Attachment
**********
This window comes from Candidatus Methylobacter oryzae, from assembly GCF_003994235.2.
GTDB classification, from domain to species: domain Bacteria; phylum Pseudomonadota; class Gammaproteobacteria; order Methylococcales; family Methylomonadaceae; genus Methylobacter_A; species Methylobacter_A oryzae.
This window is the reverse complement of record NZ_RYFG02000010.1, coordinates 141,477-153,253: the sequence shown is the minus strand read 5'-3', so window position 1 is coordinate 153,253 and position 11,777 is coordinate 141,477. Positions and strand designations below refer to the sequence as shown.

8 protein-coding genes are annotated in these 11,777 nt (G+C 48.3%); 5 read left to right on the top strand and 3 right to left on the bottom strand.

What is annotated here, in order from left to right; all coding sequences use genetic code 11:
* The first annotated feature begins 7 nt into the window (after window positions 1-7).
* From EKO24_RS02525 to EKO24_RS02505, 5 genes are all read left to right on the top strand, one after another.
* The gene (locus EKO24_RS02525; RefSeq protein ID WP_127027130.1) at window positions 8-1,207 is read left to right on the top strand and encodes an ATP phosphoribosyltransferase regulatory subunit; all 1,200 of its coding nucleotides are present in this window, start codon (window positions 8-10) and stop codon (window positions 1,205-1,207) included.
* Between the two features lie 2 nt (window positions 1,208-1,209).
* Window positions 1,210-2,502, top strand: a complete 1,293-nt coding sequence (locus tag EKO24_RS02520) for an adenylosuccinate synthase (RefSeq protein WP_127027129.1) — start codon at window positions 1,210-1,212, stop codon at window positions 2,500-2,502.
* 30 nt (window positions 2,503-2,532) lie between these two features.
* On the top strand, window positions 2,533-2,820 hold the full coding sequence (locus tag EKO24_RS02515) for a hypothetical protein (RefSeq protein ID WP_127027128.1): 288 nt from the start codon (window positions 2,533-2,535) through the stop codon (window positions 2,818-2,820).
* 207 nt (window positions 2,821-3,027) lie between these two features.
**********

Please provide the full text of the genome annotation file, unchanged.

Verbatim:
This window comes from Candidatus Methylobacter oryzae, from assembly GCF_003994235.2.
GTDB classification, from domain to species: domain Bacteria; phylum Pseudomonadota; class Gammaproteobacteria; order Methylococcales; family Methylomonadaceae; genus Methylobacter_A; species Methylobacter_A oryzae.
This window is the reverse complement of record NZ_RYFG02000010.1, coordinates 141,477-153,253: the sequence shown is the minus strand read 5'-3', so window position 1 is coordinate 153,253 and position 11,777 is coordinate 141,477. Positions and strand designations below refer to the sequence as shown.

8 protein-coding genes are annotated in these 11,777 nt (G+C 48.3%); 5 read left to right on the top strand and 3 right to left on the bottom strand.

What is annotated here, in order from left to right; all coding sequences use genetic code 11:
* The first annotated feature begins 7 nt into the window (after window positions 1-7).
* From EKO24_RS02525 to EKO24_RS02505, 5 genes are all read left to right on the top strand, one after another.
* The gene (locus EKO24_RS02525; RefSeq protein ID WP_127027130.1) at window positions 8-1,207 is read left to right on the top strand and encodes an ATP phosphoribosyltransferase regulatory subunit; all 1,200 of its coding nucleotides are present in this window, start codon (window positions 8-10) and stop codon (window positions 1,205-1,207) included.
* Between the two features lie 2 nt (window positions 1,208-1,209).
* Window positions 1,210-2,502, top strand: a complete 1,293-nt coding sequence (locus tag EKO24_RS02520) for an adenylosuccinate synthase (RefSeq protein WP_127027129.1) — start codon at window positions 1,210-1,212, stop codon at window positions 2,500-2,502.
* 30 nt (window positions 2,503-2,532) lie between these two features.
* On the top strand, window positions 2,533-2,820 hold the full coding sequence (locus tag EKO24_RS02515) for a hypothetical protein (RefSeq protein ID WP_127027128.1): 288 nt from the start codon (window positions 2,533-2,535) through the stop codon (window positions 2,818-2,820).
* 207 nt (window positions 2,821-3,027) lie between these two features.